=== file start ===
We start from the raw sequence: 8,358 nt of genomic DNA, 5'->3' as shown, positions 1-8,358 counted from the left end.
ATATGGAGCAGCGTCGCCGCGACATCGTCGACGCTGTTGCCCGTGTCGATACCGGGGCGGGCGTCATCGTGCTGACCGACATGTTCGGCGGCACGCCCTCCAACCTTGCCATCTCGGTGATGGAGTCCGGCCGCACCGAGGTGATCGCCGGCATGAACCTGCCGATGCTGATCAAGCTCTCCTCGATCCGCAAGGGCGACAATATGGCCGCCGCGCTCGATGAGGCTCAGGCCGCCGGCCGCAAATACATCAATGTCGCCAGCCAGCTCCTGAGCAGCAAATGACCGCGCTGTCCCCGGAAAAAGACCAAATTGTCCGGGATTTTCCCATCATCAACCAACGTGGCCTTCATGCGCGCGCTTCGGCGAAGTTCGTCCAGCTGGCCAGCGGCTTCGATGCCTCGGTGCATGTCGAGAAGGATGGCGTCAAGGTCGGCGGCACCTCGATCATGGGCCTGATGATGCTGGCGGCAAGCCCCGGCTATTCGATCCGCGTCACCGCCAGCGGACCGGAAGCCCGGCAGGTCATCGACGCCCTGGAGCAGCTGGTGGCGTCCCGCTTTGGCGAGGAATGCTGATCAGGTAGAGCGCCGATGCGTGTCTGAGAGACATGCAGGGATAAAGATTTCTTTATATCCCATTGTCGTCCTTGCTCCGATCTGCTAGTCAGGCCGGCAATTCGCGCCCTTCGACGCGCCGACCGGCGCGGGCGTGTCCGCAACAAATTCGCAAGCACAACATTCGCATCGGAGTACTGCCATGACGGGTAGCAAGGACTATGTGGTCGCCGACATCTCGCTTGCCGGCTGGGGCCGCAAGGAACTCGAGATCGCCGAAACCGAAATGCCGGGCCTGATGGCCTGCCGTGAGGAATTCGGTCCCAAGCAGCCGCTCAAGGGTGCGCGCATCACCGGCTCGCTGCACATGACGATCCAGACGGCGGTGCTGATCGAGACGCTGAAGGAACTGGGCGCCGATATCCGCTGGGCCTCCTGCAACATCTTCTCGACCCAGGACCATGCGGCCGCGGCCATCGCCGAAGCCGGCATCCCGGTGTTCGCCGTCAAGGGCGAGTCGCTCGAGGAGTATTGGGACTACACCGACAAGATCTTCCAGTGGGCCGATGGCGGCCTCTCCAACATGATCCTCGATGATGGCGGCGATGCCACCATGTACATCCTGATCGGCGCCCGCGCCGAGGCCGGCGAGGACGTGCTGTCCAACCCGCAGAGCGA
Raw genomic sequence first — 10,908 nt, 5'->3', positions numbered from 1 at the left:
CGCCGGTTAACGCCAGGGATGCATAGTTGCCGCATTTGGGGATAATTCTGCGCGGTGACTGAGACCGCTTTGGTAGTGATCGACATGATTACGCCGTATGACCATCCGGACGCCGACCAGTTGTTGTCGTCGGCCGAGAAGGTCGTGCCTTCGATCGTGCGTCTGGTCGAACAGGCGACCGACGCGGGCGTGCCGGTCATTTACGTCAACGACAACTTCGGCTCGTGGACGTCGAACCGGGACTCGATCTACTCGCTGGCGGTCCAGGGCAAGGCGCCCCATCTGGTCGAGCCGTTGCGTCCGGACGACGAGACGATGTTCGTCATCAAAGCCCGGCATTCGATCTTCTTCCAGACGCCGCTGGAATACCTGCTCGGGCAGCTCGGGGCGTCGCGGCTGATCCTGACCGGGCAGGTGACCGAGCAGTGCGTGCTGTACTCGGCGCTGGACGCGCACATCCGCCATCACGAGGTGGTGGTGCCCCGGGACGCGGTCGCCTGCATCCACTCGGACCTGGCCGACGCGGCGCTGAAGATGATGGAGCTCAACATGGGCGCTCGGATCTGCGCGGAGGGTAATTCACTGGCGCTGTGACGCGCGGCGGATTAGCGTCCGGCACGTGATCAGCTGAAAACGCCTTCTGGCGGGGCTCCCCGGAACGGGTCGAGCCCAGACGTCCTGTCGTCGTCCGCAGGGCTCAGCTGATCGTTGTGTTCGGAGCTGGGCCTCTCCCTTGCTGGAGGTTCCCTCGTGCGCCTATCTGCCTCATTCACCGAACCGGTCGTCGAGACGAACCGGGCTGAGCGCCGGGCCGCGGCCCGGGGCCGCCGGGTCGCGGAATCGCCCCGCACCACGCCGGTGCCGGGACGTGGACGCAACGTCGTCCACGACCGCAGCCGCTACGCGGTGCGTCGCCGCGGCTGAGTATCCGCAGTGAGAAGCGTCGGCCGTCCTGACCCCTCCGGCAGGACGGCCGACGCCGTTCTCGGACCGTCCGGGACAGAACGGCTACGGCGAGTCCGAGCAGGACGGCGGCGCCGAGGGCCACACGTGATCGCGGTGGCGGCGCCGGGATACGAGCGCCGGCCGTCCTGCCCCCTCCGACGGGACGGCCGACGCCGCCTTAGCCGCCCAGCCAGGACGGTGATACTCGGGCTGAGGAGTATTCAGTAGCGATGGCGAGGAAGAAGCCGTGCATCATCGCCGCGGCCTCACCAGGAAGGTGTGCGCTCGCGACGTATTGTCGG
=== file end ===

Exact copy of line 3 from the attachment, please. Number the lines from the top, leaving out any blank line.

Raw genomic sequence first — 10,908 nt, 5'->3', positions numbered from 1 at the left: